I mentioned the other day that my grandmother passed away last week. My last living blood-relative grandmother is now gone (although, my grandfather’s wife is pretty fantastic). All the stories from Grandma Jaye’s long life are now gone.
It’s so cliche, I know. But I so wish that she had journaled more stories about her childhood. She was almost 6 years old when the stock market crashed in 1929. She remembers having to downsize to a smaller apartment sometime in the 1930s. She grew up in Ohio and worked in nightclubs during WWII (and did her share of entertaining soldiers and sailors).
Don’t let your own stories disappear over time …. Journal about your childhood this week.
Pull out your photos
Hopefully you have at least a couple. I have a ton (or, rather, my mom has a ton and I need to get copies from her). Journal about what you are doing in that photo. Journal about who else is in the photo. Journal about what you are wearing, about how you got all your opposite-gender-cousin’s hand-me-downs. Journal about where you are, about how you lived 5 years in that house and only have 2 memories from it. Journal about who took the photos of your childhood. Journal about the visual, what you see.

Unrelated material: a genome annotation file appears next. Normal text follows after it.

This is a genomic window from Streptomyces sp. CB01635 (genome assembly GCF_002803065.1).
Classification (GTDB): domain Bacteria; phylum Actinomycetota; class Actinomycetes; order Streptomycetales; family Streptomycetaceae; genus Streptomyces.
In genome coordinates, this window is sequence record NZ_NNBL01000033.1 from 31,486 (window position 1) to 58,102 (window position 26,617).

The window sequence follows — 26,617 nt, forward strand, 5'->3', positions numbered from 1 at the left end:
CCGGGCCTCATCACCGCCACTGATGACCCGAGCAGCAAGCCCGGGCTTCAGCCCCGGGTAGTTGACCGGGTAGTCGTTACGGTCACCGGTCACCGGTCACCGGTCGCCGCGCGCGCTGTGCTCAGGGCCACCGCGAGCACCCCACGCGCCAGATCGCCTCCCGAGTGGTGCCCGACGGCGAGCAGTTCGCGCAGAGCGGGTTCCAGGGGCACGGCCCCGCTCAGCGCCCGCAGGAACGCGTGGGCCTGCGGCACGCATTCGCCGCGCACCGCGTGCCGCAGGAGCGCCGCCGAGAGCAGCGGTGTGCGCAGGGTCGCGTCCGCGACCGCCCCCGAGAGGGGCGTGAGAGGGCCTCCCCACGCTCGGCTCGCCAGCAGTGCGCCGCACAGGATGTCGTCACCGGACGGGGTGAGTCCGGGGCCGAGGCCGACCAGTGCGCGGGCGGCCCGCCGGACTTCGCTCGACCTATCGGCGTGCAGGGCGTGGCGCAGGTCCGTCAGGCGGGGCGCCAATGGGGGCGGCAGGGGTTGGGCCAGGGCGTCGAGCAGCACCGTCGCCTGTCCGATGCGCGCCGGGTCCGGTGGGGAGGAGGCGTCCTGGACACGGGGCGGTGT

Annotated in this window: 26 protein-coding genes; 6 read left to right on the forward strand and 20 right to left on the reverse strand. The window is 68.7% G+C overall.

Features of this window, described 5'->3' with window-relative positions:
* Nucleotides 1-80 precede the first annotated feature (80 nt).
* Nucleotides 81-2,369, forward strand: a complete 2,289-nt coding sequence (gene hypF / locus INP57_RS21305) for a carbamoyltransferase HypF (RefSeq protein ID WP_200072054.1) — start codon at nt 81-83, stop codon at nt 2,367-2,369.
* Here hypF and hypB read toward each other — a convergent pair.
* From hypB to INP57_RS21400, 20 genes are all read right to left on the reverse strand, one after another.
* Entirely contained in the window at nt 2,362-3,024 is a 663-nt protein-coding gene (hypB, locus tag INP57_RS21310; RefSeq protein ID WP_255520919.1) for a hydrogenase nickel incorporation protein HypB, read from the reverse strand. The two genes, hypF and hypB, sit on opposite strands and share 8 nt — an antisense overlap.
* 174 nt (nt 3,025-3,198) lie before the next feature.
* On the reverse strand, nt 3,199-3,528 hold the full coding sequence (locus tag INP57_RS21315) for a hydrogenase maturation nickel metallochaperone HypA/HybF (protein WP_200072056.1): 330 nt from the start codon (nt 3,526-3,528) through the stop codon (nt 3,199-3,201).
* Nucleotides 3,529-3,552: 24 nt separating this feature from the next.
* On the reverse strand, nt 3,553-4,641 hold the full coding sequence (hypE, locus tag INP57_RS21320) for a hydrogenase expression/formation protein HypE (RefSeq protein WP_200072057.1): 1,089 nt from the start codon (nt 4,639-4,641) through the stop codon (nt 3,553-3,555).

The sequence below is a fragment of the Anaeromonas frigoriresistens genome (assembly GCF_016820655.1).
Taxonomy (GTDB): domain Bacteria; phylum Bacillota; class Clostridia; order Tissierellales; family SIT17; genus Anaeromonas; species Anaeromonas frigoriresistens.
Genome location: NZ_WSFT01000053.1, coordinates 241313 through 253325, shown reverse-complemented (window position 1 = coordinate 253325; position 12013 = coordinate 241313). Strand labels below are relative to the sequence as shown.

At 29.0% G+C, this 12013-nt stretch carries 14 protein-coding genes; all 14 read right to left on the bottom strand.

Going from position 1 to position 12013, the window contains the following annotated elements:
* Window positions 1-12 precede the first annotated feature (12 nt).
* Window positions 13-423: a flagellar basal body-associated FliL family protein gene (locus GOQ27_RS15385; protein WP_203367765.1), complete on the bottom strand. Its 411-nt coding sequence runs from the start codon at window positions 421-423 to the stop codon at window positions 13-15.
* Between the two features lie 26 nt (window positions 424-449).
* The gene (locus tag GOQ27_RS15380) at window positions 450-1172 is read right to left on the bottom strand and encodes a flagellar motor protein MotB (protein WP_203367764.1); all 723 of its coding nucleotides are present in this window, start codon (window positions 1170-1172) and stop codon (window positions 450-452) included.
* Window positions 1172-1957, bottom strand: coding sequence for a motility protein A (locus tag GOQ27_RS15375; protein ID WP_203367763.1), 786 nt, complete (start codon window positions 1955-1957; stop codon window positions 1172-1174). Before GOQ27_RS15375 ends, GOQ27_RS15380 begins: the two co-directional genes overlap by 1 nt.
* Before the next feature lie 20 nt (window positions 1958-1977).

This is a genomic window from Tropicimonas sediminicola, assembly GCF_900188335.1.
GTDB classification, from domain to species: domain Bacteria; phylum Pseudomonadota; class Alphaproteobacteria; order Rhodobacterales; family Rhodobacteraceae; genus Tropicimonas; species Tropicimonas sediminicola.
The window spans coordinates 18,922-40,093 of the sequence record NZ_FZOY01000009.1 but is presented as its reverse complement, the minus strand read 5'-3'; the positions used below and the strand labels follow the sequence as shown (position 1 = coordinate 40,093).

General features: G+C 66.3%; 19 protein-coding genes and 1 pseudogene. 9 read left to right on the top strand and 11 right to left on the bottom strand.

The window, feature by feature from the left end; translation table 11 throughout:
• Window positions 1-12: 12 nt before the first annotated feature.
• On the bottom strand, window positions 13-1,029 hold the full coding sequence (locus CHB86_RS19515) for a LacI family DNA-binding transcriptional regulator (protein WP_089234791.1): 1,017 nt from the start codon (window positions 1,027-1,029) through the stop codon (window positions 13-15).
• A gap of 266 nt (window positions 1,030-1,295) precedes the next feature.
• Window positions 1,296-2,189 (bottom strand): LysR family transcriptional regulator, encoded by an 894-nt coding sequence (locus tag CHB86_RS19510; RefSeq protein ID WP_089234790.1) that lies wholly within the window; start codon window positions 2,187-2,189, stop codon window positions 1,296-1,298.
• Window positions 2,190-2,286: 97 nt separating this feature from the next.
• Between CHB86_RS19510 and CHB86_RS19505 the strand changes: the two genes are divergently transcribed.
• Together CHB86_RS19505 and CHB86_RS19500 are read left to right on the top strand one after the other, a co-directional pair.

I used to have binders and binders full of hand-written notes from high school and at some point, during one of my dozen moves, I threw them out. AND I AM SO BUMMED. Don’t make the same mistake I did.
Rereading letters you received, or your early diary entries or even school progress reports will help kickstart your memories and remind you of stories that you would like to write about now.
Review the media from that time period
What movies were in theaters during your childhood? What bands and music do you remember listening to? What books did you read over and over before bed? What stories were going on in the news that you have memories of?
Revisit the physical locations
From your childhood home, to your school, to the 7-11 you walked to every afternoon in the summer to get a Slurpee. Here are some more tips on writing about your childhood home specifically.
Ask people who were there
Mom and Dad, yes, but what does your little brother remember about your 10th birthday party? What does your best friend remember about your 6th grade class trip? What about your babysitter? Your neighbor? Your Sunday School teacher?
This ecourse has a TON of pre-class resources and new prompts begin May 4. Over the next seven weeks we will share with you twenty different creative prompts to document the details of your life.
You’ll be inspired by over 70 unique and exclusive MyDetails projects, 30+ of which are brand new to the 2015 Edition.
Megan and Kristin have spread the wealth and will be sharing projects in the form of mini-book pages, pocket page spreads, traditional scrapbook layouts, art journaling pages and more!
Return to these prompts again and again to document your details at any point. Return to them at a later date and translate them into documenting the details of the other important people in your life.
I’ll be in the class! Hope to see you there!